THE chief executive of St Helens Borough Council has called on the government to take action to help disadvantaged children “disproportionately” affected by the lockdown.

Kath O’Dwyer has raised a number of concerns in a letter to the Department for Education (DfE) regarding the disruption to the current academic year and the knock-on effect it will have on next year’s studies.

Ms O’Dwyer asks the government to give immediate consideration to the accountability framework for the 2020-2021 academic year in light of the “inevitable lost learning our children and young people have suffered”.

READ > St Helens councillor has this important message ahead of the pubs reopening

She says government advisers need to work “urgently” with OFQUAL, the exam regulator in England, to re-evaluate the accountability framework.

Ms O’Dwyer says the biggest concern is for Year 10 and 12 students, who will be sitting GCSEs and A levels as early as May – despite the fact many are only just beginning to access a handful of face to face sessions with their tutors.

The former social worker also calls for a national recovery plan to support the borough’s disadvantaged students, who will have been “polarised” by the lockdown.

Ms O’Dwyer said: “Government advisers need to work urgently with OFQUAL to re-evaluate the accountability framework so that high standards are maintained but learning is streamlined to reflect the months of lost learning.

“Finally, the lockdown period will undoubtedly have polarised our disadvantaged students. This cohort of young people will have been disproportionally affected.

“We call for a national recovery plan for such students, clear in its intent, implementation and impact.

“Changes to the accountability framework need to be made known now so that leaders can start to plan, students are clear on what is to be expected and all can start to work towards the new framework with confidence.”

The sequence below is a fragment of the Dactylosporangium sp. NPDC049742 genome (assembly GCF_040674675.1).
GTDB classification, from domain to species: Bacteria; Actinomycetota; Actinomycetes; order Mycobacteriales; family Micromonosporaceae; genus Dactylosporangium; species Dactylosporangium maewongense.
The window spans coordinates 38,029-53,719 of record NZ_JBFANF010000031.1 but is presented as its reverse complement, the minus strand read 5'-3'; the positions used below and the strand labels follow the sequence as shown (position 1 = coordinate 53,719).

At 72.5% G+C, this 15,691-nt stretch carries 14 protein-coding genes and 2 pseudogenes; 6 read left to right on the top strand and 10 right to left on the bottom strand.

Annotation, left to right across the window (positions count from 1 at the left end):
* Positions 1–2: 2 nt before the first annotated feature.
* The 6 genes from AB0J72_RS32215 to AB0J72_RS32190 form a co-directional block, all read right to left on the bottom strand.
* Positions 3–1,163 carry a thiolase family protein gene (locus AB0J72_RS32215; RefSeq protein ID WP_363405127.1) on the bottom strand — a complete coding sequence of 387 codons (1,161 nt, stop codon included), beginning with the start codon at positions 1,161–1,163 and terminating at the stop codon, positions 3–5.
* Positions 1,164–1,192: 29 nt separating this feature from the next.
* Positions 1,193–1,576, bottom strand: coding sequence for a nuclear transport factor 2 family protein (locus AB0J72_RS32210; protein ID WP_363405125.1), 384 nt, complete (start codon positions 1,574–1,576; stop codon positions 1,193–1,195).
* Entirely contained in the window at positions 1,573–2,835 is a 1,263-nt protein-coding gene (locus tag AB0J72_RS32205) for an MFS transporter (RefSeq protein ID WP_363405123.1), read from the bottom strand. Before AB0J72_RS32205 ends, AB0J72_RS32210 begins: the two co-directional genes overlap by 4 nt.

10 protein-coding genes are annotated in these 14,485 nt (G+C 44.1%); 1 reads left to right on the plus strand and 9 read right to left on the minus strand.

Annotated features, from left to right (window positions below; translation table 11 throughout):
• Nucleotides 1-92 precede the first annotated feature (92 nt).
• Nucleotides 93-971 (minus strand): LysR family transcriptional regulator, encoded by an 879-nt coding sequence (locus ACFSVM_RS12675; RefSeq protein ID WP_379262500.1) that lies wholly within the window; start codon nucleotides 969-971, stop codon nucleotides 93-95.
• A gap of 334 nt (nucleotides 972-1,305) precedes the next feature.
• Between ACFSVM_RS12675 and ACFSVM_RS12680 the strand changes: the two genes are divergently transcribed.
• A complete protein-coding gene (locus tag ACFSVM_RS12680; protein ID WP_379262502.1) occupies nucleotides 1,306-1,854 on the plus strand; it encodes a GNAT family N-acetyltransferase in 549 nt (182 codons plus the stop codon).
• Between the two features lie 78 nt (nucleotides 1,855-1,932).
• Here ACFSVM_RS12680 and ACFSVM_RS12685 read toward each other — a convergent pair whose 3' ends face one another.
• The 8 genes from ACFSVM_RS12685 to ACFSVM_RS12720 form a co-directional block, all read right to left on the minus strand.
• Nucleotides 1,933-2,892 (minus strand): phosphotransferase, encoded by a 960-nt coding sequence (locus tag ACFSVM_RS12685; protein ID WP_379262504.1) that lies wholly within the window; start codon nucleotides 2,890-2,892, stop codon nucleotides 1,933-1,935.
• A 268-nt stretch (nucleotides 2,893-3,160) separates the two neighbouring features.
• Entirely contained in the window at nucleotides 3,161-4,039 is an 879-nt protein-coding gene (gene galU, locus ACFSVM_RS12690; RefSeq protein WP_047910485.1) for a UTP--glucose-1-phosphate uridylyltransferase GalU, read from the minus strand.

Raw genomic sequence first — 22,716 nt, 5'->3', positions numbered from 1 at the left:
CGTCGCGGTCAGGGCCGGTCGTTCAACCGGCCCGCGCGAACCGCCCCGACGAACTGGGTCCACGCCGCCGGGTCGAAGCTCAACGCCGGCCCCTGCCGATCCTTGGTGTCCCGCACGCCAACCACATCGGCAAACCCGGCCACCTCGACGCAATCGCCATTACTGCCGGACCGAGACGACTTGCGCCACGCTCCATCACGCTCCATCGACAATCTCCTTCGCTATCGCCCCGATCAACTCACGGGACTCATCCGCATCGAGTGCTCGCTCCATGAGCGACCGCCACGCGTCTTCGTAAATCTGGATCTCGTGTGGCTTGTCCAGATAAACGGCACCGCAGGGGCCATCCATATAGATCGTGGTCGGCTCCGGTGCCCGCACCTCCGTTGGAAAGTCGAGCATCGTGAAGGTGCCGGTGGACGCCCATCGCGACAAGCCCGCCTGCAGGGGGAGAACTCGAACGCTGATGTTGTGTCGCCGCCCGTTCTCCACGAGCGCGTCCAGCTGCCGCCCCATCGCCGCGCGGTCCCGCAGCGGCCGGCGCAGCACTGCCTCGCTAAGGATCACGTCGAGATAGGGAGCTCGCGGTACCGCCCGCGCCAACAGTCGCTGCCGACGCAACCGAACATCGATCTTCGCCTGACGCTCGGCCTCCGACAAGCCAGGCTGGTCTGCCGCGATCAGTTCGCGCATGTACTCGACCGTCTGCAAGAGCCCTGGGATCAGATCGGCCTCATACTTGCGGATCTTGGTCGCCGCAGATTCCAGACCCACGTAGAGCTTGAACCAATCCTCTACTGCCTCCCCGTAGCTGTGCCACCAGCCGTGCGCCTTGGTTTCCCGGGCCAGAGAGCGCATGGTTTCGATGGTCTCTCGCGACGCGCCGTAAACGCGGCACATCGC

Ms O’Dwyer’s letter has been sent to Gavin Williamson, Secretary of State of Education, and School Standards minister Nick Gibb by Conor McGinn, MP for St Helens North and Marie Rimmer, MP for St Helens South and Whiston.

The two Labour MPs say they hope the actions outlined by Ms O’Dwyer will be “taken into account and acted upon swiftly”, with a response outlining what steps the DfE is taking to resolve the issues raised in the letter.

St Helens Star: Kath O'Dwyer, chief executive of St Helens Borough CouncilKath O'Dwyer, chief executive of St Helens Borough Council

Ms Rimmer, a former leader of St Helens Council, told the Local Democracy Reporting Service that the consequences of not getting this right will be “damaging to communities across the country.”

Ms Rimmer said: “Education is the foundation that helps our children get on in life. Over the past few months, local schools have been rightfully closed to protect our communities, to all but the children of keyworkers.

“But the government needs to have a plan in place to help children catch up on their education.

READ > St Helens Council pushes on with emergency budget amid funding crisis

“Over the course of this crisis, the government has consistently been slow on PPE, slow on testing, and is now slow on the tracing app.

“We cannot afford for the government to be slow on helping our children get back on track with their education.

“The consequences of not getting this right will be damaging to communities across the country.”

Here is the letter in full: 

St Helens Star:

St Helens Star: